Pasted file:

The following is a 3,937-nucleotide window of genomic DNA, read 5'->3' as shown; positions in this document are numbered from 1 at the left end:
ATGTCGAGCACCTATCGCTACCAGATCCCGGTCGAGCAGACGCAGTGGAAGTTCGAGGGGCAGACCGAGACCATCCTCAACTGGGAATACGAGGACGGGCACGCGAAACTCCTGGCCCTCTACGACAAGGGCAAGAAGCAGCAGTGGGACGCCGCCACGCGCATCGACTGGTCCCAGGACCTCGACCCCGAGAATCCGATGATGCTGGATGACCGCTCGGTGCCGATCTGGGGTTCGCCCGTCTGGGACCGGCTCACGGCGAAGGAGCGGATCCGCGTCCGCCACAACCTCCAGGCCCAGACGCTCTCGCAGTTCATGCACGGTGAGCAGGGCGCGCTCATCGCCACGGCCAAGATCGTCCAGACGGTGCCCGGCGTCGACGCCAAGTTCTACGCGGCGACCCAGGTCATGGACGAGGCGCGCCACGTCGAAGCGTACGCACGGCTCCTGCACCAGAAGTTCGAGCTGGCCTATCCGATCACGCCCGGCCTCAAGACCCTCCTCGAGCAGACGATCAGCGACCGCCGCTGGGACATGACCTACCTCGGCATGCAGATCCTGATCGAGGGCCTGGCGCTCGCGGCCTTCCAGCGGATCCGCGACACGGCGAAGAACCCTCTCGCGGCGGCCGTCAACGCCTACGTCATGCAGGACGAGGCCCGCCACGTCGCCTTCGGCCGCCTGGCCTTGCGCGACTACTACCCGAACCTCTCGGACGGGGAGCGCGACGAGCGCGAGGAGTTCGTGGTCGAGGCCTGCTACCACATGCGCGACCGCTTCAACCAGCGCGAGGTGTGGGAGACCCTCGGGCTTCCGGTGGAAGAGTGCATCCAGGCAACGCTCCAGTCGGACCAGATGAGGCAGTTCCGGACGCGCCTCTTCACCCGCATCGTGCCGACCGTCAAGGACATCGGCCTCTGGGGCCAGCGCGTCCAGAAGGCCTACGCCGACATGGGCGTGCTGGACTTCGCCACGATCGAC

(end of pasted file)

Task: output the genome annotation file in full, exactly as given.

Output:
The following is a 3,937-nucleotide window of genomic DNA, read 5'->3' as shown; positions in this document are numbered from 1 at the left end:
ATGTCGAGCACCTATCGCTACCAGATCCCGGTCGAGCAGACGCAGTGGAAGTTCGAGGGGCAGACCGAGACCATCCTCAACTGGGAATACGAGGACGGGCACGCGAAACTCCTGGCCCTCTACGACAAGGGCAAGAAGCAGCAGTGGGACGCCGCCACGCGCATCGACTGGTCCCAGGACCTCGACCCCGAGAATCCGATGATGCTGGATGACCGCTCGGTGCCGATCTGGGGTTCGCCCGTCTGGGACCGGCTCACGGCGAAGGAGCGGATCCGCGTCCGCCACAACCTCCAGGCCCAGACGCTCTCGCAGTTCATGCACGGTGAGCAGGGCGCGCTCATCGCCACGGCCAAGATCGTCCAGACGGTGCCCGGCGTCGACGCCAAGTTCTACGCGGCGACCCAGGTCATGGACGAGGCGCGCCACGTCGAAGCGTACGCACGGCTCCTGCACCAGAAGTTCGAGCTGGCCTATCCGATCACGCCCGGCCTCAAGACCCTCCTCGAGCAGACGATCAGCGACCGCCGCTGGGACATGACCTACCTCGGCATGCAGATCCTGATCGAGGGCCTGGCGCTCGCGGCCTTCCAGCGGATCCGCGACACGGCGAAGAACCCTCTCGCGGCGGCCGTCAACGCCTACGTCATGCAGGACGAGGCCCGCCACGTCGCCTTCGGCCGCCTGGCCTTGCGCGACTACTACCCGAACCTCTCGGACGGGGAGCGCGACGAGCGCGAGGAGTTCGTGGTCGAGGCCTGCTACCACATGCGCGACCGCTTCAACCAGCGCGAGGTGTGGGAGACCCTCGGGCTTCCGGTGGAAGAGTGCATCCAGGCAACGCTCCAGTCGGACCAGATGAGGCAGTTCCGGACGCGCCTCTTCACCCGCATCGTGCCGACCGTCAAGGACATCGGCCTCTGGGGCCAGCGCGTCCAGAAGGCCTACGCCGACATGGGCGTGCTGGACTTCGCCACGATCGAC